My research interests are in the areas of bioinformatics and human computing. In particular, I'm interested in all aspects of genome and biological sequence evolution, as well as human computing and crowdsourcing games.
I completed my Ph.D. in bioinformatics at the Université de Montréal in 2013 under the supervision of Nadia El-Mabrouk. From 2013 to 2015, I worked as a postdoctoral fellow on human computing games in genomics at McGill University under the mentorship of Jérôme Waldispühl. I joined the Department of Computer Science at the University of Manitoba in January 2016.
Transfer RNA (tRNA) genes are among the most important and ancient genes.
We are interested in studying the evolution of the tRNA genes in terms of their numbers, their
organization in the genomes, their sequences and their functional identity.
When studying bacterial genomes that have diverged quickly, it becomes difficult to identify the orthologous relationships between the tRNA genes, which makes it hard to infer evolutionary scenarios. Another goal of our research is to develop new algorithmic methods to help with the inference of the evolutionary events that have transformed the genomic organization of the genes.
Human computing is the combination of traditional computing power with human intellectual power in order to solve specific problems, or in other words, problems that can benefit from the capabilities of the human brain (like perception, knowledge, reasoning, coordination, etc.).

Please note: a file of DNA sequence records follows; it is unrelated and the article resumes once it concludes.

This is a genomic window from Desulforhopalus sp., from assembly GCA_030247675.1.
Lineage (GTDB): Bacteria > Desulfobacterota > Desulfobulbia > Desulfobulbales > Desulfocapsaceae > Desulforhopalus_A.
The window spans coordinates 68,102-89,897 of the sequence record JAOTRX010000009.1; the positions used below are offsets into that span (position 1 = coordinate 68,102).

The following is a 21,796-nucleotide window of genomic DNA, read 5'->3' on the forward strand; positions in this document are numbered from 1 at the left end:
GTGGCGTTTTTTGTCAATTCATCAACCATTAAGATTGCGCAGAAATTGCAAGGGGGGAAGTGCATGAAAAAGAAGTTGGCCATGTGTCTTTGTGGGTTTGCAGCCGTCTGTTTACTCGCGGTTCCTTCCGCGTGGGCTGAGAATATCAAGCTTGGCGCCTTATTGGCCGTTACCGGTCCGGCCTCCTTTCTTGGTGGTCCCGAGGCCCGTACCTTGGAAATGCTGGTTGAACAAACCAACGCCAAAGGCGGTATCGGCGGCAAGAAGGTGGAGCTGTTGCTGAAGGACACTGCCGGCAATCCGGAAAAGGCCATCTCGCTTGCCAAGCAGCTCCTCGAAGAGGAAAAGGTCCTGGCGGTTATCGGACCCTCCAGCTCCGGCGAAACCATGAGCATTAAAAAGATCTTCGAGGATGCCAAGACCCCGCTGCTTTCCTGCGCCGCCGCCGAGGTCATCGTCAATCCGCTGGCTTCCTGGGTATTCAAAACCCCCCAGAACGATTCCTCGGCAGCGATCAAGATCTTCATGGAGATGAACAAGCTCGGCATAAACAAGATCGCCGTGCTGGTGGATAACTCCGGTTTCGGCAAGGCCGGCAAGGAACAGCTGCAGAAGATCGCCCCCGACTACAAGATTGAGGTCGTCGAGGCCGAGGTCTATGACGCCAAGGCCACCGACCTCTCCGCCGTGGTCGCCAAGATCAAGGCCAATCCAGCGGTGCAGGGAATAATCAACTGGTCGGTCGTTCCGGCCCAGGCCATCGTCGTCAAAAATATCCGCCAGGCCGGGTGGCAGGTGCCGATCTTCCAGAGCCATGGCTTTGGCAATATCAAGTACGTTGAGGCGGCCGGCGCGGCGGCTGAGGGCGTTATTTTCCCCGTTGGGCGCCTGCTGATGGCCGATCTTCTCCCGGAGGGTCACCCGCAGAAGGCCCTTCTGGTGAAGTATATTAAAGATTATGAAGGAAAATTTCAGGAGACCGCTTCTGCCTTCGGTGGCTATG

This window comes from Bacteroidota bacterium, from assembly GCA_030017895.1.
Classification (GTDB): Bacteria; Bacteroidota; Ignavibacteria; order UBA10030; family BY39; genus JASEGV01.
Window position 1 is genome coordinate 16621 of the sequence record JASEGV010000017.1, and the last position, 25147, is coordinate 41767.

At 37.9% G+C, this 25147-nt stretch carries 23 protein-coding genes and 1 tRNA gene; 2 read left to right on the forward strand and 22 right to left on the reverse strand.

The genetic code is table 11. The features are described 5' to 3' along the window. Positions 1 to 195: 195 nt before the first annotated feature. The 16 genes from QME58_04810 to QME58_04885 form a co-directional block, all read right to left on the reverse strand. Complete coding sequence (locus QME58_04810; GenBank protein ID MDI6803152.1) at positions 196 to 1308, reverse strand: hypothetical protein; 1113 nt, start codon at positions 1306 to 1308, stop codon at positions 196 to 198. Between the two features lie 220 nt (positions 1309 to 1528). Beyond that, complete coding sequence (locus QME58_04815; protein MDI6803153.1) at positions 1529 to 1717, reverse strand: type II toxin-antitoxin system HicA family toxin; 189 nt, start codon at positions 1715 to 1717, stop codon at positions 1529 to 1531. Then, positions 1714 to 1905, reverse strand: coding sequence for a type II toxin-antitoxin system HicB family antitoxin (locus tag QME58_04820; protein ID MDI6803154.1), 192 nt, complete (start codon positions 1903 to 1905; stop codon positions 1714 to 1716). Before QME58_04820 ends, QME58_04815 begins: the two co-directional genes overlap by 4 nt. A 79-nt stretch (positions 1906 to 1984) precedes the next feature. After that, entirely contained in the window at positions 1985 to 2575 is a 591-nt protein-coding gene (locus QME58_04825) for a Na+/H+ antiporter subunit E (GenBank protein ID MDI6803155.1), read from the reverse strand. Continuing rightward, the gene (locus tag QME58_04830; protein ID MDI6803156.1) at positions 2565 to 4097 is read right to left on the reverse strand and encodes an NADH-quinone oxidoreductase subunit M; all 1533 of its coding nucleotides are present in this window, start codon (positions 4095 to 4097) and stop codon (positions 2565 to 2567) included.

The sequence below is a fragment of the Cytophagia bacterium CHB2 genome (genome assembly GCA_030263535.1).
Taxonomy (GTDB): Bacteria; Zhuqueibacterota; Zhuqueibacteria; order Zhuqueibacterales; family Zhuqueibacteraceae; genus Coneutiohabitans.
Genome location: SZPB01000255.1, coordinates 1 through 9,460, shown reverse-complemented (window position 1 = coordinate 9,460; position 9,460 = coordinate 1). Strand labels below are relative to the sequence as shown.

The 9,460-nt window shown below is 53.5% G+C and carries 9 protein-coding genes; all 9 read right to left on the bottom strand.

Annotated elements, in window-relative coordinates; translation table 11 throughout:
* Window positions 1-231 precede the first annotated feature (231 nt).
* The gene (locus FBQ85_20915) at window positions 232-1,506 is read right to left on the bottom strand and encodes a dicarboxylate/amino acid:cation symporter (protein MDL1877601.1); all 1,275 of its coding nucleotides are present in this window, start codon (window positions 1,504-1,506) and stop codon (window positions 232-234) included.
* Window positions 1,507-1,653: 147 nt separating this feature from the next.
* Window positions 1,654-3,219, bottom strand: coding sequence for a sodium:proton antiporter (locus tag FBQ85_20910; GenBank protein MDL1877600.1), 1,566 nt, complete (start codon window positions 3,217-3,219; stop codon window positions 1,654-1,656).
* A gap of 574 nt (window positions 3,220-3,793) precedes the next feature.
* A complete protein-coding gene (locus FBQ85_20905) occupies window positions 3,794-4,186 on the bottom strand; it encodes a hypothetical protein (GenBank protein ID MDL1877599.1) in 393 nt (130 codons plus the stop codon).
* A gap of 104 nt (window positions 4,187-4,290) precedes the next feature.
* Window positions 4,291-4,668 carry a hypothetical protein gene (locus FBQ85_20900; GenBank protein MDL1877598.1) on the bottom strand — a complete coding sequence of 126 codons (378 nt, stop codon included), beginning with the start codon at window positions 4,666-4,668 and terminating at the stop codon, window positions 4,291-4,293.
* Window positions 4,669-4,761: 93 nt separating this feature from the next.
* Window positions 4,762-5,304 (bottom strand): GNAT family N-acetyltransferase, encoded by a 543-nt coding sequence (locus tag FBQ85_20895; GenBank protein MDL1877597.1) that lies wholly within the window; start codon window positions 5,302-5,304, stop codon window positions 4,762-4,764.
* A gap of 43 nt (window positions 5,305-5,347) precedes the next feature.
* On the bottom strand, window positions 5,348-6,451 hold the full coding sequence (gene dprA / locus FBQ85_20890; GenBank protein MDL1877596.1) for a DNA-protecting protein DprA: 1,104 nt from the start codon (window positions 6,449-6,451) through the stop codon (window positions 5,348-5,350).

In human computing research projects, the workers are usually performing the required tasks voluntarily or in exchange of a monetary compensation. However, it is also possible to recruit players that will perform the tasks as part of a video game. We are interested in the development of human computing and crowdsourcing video games that help solve specific problems in genomics.
I am currently looking for students at the M.Sc. or Ph.D. levels with interests in bioinformatics.
M.Sc. or Ph.D. candidates interested in pursuing studies in bioinformatics under my supervision must have a strong background in algorithm development, theoretical computer science and programming. The potential candidates must have at least some experience in biology and/or bioinformatics; otherwise, they have to demonstrate a high level of motivation to learn biological concepts.
Potential candidates must send me, by e-mail, their CV and most recent transcript, along with a letter of motivation. Positions are competitive and due to the large number of requests, only the best candidates will receive an answer.
Office: E2-411 EITC
University of Manitoba
Winnipeg, MB R3T 2N2
Email: tremblao AT cs.umanitoba.ca